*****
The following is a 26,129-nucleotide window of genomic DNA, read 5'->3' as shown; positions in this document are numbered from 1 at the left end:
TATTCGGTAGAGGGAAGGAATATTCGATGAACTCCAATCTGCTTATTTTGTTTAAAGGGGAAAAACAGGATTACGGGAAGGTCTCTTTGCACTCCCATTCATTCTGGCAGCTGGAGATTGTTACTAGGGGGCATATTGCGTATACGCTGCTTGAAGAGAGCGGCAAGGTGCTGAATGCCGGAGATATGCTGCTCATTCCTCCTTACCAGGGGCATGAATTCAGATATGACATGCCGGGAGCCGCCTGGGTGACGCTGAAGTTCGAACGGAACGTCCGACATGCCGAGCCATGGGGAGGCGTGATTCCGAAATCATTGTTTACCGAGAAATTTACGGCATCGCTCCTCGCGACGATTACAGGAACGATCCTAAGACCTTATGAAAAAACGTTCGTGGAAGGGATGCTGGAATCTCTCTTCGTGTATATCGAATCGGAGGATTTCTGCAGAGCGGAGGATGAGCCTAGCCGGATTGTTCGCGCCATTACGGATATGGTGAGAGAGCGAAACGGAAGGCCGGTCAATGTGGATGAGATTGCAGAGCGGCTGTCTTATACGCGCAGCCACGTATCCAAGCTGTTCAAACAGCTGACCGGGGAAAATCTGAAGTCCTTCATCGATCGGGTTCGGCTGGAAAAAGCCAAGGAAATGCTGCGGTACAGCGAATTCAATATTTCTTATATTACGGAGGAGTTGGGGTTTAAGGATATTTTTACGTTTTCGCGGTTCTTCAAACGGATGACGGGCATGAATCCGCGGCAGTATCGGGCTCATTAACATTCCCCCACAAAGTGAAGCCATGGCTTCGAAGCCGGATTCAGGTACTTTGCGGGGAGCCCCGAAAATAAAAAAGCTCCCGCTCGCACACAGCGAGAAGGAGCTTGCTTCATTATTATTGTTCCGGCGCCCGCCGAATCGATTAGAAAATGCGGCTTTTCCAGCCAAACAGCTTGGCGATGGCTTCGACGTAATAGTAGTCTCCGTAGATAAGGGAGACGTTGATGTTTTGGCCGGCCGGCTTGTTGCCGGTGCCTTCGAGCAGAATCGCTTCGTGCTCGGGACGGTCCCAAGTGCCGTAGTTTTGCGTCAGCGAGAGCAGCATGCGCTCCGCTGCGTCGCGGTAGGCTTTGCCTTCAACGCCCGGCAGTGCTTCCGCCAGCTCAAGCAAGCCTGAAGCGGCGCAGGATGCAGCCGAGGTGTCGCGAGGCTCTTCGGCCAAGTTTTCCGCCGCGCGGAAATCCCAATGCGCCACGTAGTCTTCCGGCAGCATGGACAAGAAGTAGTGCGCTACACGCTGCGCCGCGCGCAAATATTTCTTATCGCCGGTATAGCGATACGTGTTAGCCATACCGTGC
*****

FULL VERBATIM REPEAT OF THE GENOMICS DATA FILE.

The following is a 26,129-nucleotide window of genomic DNA, read 5'->3' as shown; positions in this document are numbered from 1 at the left end:
TATTCGGTAGAGGGAAGGAATATTCGATGAACTCCAATCTGCTTATTTTGTTTAAAGGGGAAAAACAGGATTACGGGAAGGTCTCTTTGCACTCCCATTCATTCTGGCAGCTGGAGATTGTTACTAGGGGGCATATTGCGTATACGCTGCTTGAAGAGAGCGGCAAGGTGCTGAATGCCGGAGATATGCTGCTCATTCCTCCTTACCAGGGGCATGAATTCAGATATGACATGCCGGGAGCCGCCTGGGTGACGCTGAAGTTCGAACGGAACGTCCGACATGCCGAGCCATGGGGAGGCGTGATTCCGAAATCATTGTTTACCGAGAAATTTACGGCATCGCTCCTCGCGACGATTACAGGAACGATCCTAAGACCTTATGAAAAAACGTTCGTGGAAGGGATGCTGGAATCTCTCTTCGTGTATATCGAATCGGAGGATTTCTGCAGAGCGGAGGATGAGCCTAGCCGGATTGTTCGCGCCATTACGGATATGGTGAGAGAGCGAAACGGAAGGCCGGTCAATGTGGATGAGATTGCAGAGCGGCTGTCTTATACGCGCAGCCACGTATCCAAGCTGTTCAAACAGCTGACCGGGGAAAATCTGAAGTCCTTCATCGATCGGGTTCGGCTGGAAAAAGCCAAGGAAATGCTGCGGTACAGCGAATTCAATATTTCTTATATTACGGAGGAGTTGGGGTTTAAGGATATTTTTACGTTTTCGCGGTTCTTCAAACGGATGACGGGCATGAATCCGCGGCAGTATCGGGCTCATTAACATTCCCCCACAAAGTGAAGCCATGGCTTCGAAGCCGGATTCAGGTACTTTGCGGGGAGCCCCGAAAATAAAAAAGCTCCCGCTCGCACACAGCGAGAAGGAGCTTGCTTCATTATTATTGTTCCGGCGCCCGCCGAATCGATTAGAAAATGCGGCTTTTCCAGCCAAACAGCTTGGCGATGGCTTCGACGTAATAGTAGTCTCCGTAGATAAGGGAGACGTTGATGTTTTGGCCGGCCGGCTTGTTGCCGGTGCCTTCGAGCAGAATCGCTTCGTGCTCGGGACGGTCCCAAGTGCCGTAGTTTTGCGTCAGCGAGAGCAGCATGCGCTCCGCTGCGTCGCGGTAGGCTTTGCCTTCAACGCCCGGCAGTGCTTCCGCCAGCTCAAGCAAGCCTGAAGCGGCGCAGGATGCAGCCGAGGTGTCGCGAGGCTCTTCGGCCAAGTTTTCCGCCGCGCGGAAATCCCAATGCGCCACGTAGTCTTCCGGCAGCATGGACAAGAAGTAGTGCGCTACACGCTGCGCCGCGCGCAAATATTTCTTATCGCCGGTATAGCGATACGTGTTAGCCATACCGTGC